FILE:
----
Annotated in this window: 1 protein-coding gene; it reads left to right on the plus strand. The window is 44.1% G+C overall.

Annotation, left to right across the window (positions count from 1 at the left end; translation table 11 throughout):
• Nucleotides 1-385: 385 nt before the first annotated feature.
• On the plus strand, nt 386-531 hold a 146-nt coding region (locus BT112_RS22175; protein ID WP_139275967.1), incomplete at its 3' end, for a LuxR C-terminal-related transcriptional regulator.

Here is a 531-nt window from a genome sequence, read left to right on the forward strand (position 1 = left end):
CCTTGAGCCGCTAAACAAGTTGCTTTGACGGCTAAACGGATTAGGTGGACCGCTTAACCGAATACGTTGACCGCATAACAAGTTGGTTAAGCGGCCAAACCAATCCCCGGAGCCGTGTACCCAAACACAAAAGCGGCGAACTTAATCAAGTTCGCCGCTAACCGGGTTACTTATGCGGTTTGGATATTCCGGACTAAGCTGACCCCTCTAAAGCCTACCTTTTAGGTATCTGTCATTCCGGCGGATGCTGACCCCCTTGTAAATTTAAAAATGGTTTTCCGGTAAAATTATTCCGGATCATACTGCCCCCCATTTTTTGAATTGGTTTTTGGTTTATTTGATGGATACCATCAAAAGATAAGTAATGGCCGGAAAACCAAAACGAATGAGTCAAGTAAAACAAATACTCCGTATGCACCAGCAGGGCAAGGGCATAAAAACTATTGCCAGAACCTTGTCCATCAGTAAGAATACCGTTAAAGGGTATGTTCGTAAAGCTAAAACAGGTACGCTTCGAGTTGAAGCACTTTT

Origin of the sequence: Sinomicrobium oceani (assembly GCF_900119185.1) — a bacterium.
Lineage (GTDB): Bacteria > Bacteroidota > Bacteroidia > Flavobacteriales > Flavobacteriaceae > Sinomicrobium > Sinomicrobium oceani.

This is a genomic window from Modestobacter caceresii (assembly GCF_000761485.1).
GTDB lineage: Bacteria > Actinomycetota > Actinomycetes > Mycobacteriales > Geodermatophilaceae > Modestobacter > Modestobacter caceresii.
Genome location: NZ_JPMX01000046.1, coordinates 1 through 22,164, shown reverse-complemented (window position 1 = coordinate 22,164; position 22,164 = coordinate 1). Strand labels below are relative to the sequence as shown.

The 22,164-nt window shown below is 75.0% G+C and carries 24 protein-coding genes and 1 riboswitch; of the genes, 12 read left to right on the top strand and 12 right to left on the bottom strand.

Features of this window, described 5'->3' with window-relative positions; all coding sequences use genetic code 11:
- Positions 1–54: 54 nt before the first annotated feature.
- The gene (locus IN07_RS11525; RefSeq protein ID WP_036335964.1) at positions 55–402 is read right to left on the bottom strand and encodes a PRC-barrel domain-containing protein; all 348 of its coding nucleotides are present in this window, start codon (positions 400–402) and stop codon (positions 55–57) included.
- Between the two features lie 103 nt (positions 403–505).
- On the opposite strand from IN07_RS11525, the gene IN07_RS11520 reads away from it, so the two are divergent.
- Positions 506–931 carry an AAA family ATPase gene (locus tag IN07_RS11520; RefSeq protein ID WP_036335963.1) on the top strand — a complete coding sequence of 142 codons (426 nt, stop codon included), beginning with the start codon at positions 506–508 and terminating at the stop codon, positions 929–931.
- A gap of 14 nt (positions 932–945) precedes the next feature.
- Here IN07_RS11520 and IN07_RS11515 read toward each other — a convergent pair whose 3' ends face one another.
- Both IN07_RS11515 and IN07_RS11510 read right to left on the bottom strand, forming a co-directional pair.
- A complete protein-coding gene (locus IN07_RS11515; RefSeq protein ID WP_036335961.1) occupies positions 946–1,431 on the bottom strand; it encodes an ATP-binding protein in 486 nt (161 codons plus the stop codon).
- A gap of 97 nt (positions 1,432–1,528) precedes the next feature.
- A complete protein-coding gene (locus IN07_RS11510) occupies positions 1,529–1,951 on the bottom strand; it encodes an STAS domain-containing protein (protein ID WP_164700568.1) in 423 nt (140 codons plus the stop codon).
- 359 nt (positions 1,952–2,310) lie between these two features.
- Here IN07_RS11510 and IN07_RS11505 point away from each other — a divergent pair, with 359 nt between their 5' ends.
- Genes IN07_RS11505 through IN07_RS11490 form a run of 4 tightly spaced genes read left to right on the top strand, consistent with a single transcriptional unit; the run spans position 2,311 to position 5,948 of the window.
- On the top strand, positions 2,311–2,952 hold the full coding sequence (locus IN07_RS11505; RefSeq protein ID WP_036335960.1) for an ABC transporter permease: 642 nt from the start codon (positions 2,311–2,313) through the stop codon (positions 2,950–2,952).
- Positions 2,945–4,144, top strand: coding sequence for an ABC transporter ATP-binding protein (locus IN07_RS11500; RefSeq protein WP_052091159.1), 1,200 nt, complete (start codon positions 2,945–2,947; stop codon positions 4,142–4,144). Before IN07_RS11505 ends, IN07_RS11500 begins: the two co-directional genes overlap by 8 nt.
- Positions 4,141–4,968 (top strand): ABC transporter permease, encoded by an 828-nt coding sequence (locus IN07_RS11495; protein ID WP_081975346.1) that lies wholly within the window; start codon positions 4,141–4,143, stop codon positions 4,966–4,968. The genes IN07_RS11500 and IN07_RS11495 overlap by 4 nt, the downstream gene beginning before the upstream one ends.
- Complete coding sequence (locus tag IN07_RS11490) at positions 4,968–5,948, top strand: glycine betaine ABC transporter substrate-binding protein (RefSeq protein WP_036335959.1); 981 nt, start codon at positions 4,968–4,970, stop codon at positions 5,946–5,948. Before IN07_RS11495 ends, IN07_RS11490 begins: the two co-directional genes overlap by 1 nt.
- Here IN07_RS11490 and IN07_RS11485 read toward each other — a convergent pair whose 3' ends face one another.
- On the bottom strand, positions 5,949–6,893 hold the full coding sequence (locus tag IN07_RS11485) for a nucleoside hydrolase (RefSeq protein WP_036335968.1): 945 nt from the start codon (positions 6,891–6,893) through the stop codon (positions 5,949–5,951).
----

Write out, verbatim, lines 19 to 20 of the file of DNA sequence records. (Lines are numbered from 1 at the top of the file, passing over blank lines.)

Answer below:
- A gap of 14 nt (positions 932–945) precedes the next feature.
- Here IN07_RS11520 and IN07_RS11515 read toward each other — a convergent pair whose 3' ends face one another.